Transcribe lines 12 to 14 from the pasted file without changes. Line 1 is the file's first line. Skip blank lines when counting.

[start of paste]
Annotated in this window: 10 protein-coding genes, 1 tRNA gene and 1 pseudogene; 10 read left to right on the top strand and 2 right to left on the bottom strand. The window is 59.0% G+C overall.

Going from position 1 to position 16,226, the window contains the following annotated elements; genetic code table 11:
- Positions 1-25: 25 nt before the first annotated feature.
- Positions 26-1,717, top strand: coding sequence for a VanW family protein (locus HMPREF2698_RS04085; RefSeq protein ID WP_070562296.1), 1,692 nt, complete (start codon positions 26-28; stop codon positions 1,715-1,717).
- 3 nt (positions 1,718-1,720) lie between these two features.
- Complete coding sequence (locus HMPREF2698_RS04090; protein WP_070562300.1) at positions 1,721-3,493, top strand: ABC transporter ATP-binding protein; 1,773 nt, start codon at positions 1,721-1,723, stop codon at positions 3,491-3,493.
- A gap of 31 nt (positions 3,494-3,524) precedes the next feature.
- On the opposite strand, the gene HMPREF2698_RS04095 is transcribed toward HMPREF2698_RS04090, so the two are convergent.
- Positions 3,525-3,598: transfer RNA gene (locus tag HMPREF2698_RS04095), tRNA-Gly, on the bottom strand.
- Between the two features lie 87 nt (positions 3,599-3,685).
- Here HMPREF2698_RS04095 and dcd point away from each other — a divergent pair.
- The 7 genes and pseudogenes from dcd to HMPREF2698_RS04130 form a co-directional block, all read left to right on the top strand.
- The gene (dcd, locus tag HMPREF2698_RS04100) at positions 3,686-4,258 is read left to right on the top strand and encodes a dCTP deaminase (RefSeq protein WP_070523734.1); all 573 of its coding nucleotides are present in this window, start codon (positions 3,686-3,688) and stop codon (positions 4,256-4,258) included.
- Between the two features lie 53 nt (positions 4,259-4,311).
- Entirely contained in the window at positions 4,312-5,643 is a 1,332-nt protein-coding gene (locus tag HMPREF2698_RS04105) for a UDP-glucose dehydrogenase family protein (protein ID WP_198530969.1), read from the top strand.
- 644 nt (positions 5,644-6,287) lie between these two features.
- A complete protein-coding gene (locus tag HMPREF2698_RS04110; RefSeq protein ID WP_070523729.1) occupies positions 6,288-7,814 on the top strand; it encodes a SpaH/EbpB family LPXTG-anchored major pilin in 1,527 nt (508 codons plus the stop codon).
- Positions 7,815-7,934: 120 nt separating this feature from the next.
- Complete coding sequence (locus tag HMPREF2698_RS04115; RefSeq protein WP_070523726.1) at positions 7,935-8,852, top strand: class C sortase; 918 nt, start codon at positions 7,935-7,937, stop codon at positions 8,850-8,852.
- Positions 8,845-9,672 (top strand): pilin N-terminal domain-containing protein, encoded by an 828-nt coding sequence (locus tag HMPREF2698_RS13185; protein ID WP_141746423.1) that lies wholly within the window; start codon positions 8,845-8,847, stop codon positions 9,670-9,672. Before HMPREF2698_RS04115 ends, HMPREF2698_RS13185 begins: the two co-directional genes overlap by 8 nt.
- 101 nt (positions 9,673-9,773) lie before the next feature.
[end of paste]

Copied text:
- The 7 genes and pseudogenes from dcd to HMPREF2698_RS04130 form a co-directional block, all read left to right on the top strand.
- The gene (dcd, locus tag HMPREF2698_RS04100) at positions 3,686-4,258 is read left to right on the top strand and encodes a dCTP deaminase (RefSeq protein WP_070523734.1); all 573 of its coding nucleotides are present in this window, start codon (positions 3,686-3,688) and stop codon (positions 4,256-4,258) included.
- Between the two features lie 53 nt (positions 4,259-4,311).